Firefighters battle heat, flames on Mount Major
Coordinated efforts squelch more than six acres of burning forest
|THIS HELICOPTER, with its 100-gallon bucket, was instrumental in fighting the fire on Mount Major last week. Joshua Spaulding. (click for larger version)|
July 14, 2010ALTON — Firefighters from across the state successfully extinguished a fire last Thursday that threatened to consume large portions of Mount Major's forest.
For three days the New Hampshire Forest Rangers and fire departments from across the state fought the near seven-acre fire and 90-degree temperatures to preserve one of the Lakes Region's popular hiking destinations.
No one was seriously harmed, but several firefighters working on the mountain suffered from heat exhaustion, fatigue, and dehydration due to last week's heat wave.
Several firefighters complaining of headaches and other symptoms of heat exhaustion were taken to a nearby hospital for precautionary measures. A New Hampshire Metropolitan Medical Reserve System relief tent was set up on the mountain after a day of operations to provide firefighters suffering from heat-related ailments with IVs, air conditioning, fluids and medical supervision.
The treacherous mountain terrain compounded problems for the crews. Not only did it prevent firefighters from working at night when temperatures are typically lower, it also hampered their ability to run water hoses to the site of the flames.
"The terrain was about as ugly as you could ask for," said Alton Fire Chief Scott Williams.
Relying on a privately owned Bell JetRanger helicopter with an attached 100-gallon bucket, crews were able to gather water from a nearby "beaver pond" and dump it on the fire to contain it.
"The helicopter was essential in the early stages," said Williams. "We realized early on that we could not put our men and women up there without serious ramifications."
Even with the oppressive heat, drought conditions and unforgiving landscape, New Hampshire Forest Ranger Captain Bryan Nowell said the operation went "pretty well."
"We had a fire in the same area of Mount Major in 2008," explained Nowell. "We applied the lessons learned from that fire to help put out this one."
The fire broke out sometime Tuesday morning and was extinguished by 3 p.m. Thursday afternoon. Local firefighting crews returned on Friday to confirm the fire was over.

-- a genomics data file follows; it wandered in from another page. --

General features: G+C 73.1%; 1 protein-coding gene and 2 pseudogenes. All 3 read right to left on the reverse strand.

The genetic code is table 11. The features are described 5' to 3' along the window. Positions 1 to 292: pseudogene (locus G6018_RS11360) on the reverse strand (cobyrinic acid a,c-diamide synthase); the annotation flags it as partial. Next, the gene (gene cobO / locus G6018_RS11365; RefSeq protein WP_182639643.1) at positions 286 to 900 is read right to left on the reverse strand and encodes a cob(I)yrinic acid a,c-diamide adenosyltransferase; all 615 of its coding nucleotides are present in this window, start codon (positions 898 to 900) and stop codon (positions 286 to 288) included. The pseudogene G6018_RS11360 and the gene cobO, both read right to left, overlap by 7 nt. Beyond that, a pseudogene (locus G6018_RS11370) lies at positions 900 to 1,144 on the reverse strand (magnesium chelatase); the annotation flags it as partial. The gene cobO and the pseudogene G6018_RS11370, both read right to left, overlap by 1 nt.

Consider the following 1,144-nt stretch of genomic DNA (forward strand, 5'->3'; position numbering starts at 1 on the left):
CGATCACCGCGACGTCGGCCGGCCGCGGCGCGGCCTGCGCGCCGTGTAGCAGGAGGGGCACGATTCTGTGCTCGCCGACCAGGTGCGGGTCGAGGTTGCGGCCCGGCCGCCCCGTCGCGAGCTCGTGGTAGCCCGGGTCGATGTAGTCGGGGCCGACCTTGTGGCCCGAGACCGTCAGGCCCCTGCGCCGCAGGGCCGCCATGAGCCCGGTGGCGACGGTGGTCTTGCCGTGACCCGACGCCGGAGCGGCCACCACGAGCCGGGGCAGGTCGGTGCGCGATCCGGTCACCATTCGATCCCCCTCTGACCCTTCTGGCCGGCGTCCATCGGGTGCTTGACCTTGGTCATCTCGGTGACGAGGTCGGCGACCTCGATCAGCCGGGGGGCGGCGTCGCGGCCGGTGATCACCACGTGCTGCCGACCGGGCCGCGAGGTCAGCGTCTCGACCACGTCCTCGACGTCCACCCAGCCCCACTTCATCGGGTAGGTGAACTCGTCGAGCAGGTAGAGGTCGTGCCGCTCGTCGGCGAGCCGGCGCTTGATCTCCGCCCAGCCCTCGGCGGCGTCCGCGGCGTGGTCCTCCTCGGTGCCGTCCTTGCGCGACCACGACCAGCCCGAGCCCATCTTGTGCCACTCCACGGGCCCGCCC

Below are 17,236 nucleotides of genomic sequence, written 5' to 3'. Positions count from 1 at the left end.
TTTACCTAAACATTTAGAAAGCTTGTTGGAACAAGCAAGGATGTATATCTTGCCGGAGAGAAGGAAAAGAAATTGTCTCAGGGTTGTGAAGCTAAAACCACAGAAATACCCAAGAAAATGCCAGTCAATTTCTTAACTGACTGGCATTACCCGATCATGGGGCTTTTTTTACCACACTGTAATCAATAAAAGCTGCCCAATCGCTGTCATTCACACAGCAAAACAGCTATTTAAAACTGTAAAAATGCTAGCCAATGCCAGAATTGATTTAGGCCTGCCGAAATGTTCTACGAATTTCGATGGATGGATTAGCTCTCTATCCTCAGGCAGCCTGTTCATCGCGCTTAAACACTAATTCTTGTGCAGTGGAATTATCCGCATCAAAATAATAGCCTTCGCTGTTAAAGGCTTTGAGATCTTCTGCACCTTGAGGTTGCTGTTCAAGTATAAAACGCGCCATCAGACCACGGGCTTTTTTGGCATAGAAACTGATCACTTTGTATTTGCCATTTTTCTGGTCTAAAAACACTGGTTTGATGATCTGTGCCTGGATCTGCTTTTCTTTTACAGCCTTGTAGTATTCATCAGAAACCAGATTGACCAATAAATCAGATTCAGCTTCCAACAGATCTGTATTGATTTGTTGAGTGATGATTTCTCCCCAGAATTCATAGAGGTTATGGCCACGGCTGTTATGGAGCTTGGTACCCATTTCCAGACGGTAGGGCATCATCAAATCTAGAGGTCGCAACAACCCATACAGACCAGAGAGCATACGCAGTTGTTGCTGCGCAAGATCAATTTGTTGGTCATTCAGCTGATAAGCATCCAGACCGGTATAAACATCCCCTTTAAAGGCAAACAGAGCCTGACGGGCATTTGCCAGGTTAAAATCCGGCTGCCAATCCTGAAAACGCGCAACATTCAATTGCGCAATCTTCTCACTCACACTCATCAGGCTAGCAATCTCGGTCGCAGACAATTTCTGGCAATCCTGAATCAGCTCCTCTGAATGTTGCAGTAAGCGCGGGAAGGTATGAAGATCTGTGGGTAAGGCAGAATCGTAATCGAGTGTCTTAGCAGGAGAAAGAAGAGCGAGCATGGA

"The men and women who fought the fire deserve a lot of credit," lauded Williams. "We were very, very organized. We just wish it hadn't lasted so long."
Investigations into the origin of the fire are ongoing. But officials are confident that a reflector stove found on the mountainside was the cause. A tent partially consumed by flames was also found nearby.
Campfires on Mount Major are forbidden without explicit permission from the State of New Hampshire.
People from Woodman's Cove first identified the fire after they saw smoke rising from the mountainside. Their observations were verified by fire towers in the area, but hazy conditions made it difficult to pinpoint the exact location of the fire initially.
Roughly 75 firefighters and related personnel were active in combating the Mount Major fire at any given time, according to Williams. Crews were taken from all corners of the state so as not to compromise local firefighting efforts.
Even despite these measures, a four-alarm fire in Gilmanton on Wednesday temporarily diverted manpower from Mount Major.
None of the hiking trails on Mount Major were affected, but the parking lot at the base of Mount Major was closed during operations.
The scattered rain showers that covered nearby communities on Thursday morning missed Mount Major. But that kind of precipitation wouldn't have made much difference, according to Nowell.
"Only a long and sustained rain over a couple days would have made a significant contribution to the firefighting effort," he said.
Luckily for firefighting crews, the heavy rains over the weekend will help to provide them with some "breathing room" for future outbreaks, according to Williams.
Still the threat of forest fires continues to be serious. Residents are urged to use caution in setting up outdoor fires and lighting off fireworks.
"People should be very careful with fires and make sure they are completely out," said Nowell. He advises everyone to check with their local fire department before starting any outdoor fire in order to prevent future conflagrations.
The private helicopter used to initially contain the fire was rented from Joe Brigham Inc. The New Hampshire National Guard has another firefighting helicopter that can distribute roughly 600 gallons of water, six times the capacity of the helicopter used to combat the fire on Mount Major.
Weston Sager can be reached at 569-3126 or email@example.com
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